State of the Media Report 2014: Is Social Media Trustworthy?

– Guest Blog by Itzel Laurel

As the rate of social media use rises among the population, this medium has increasingly become a priority for the success of traditional media.

The Vocus “State of the media report 2014” explores both the current state of traditional media in terms of trends and growth and the impressions of journalists about social media. About 256 media professionals who cover local, regional and national news working at magazines, newspapers, television radio or blogs participated in this annual survey.

The Fate of Traditional Media

Not only have dynamics of society changed since the boom of digital era and social media, but traditional media inner dynamics have as well. For example, according to the “State of the media report 2014” radio audience continues to rise, along with online streaming.

Regarding television, 100 new shows launched in 2013, and there were some new acquisitions leading to an increase in reach of companies like Gannett and New Young Broadcasting. Print media inner dynamics have also changed (but not necessarily grown) with the rise in the use of pay walls and mobile devices as replacement for professional photography equipment. Unlike television and radio, magazines have been less sustainable with 83 percent of the total magazine closures in 2013 being print and only 97 new magazine launches.

Trust (or Distrust) in Social Media

Due to resources like Facebook or Twitter, immediate feedback about content and publications is now available for everybody, including media professionals, to access 24/7. This can both be useful and troublesome since social media serves both parties (journalist and readers) for different purposes. For example, social media might be seen as a tool to reach new potential audiences, but audiences also have better opportunities to interact with the staff and other users when providing immediate opinions. So now, journalists must cope with both positive and negative reader and costumer comments that immediately become public information.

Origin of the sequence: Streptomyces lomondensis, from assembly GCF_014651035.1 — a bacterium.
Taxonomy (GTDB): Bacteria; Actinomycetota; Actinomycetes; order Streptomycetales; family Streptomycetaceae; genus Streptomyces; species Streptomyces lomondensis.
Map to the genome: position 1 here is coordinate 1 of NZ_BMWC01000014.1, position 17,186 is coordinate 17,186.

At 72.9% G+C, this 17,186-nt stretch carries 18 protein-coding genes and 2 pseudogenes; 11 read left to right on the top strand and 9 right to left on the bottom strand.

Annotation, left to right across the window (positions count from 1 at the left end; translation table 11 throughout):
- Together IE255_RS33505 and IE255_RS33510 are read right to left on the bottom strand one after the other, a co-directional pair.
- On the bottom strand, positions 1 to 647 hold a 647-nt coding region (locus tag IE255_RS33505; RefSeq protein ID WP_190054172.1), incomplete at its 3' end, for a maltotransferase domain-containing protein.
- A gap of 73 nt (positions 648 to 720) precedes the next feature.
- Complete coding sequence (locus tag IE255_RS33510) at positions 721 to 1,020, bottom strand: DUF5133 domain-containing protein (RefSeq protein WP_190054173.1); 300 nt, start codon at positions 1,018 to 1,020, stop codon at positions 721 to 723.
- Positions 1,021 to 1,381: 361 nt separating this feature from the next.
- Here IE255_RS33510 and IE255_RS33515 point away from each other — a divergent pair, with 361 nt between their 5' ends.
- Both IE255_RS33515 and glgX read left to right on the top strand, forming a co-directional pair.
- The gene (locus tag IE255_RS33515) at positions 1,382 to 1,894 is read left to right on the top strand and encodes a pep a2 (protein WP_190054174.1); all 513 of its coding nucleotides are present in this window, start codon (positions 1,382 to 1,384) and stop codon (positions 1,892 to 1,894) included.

Furthermore, many journalists may not prefer to interact with audience, especially when being pitched story ideas in quick, abbreviated formats. In fact, according to the Vocus Report, in terms of interaction, 90 percent of the respondents prefer email for being pitched story ideas rather than social media.

More than 25 percent of journalist respondents rated five their trust in information coming from a social media platform (on a 0-10 scale with 1 being the least trustworthy and 10 being very trustworthy). An online survey conducted by Nielsen in 2013 similarly found that from 5,000 adults who were asked about trust in different media, only 37 percent of the respondents attributed that quality to social media while 58 percent did so to national newspaper. This makes sense considering the entire population has access to these new online tools, making it difficult to monitor what is legitiamte- espeically when it comes to news.

Although a high level of trust is desirable for communicators and consumers trying to move to a more digital form, for social media practioners, the diversity of platforms gives them flexibilty to be critical and engage on a more interactive level. Though the credibility of what they produce may not be as proven to be legitate, it gives them a voice that they had limited access to previously. Social media used as a news platform encourages media consumers to have a opinion and challenge what they read or hear, which in fact is what free press has always been about. Maybe the trust will come as the digital world continues to grow and evolve.

 

About the blogger: Itzel Laurel

Itzel Laurel is CCMC’s newest intern and is a psychology student at the Universidad Nacional Autónoma de México in México City. She is interested in research projects about basic psychological processes and how the dynamics and interaction between nonprofit organizations and media influence public policy. Itzel is a participant of The Washington Center’s Mexico 100 Program, sponsored by Mexico’s government and The Mexican Institute of Youth (IMJUVE).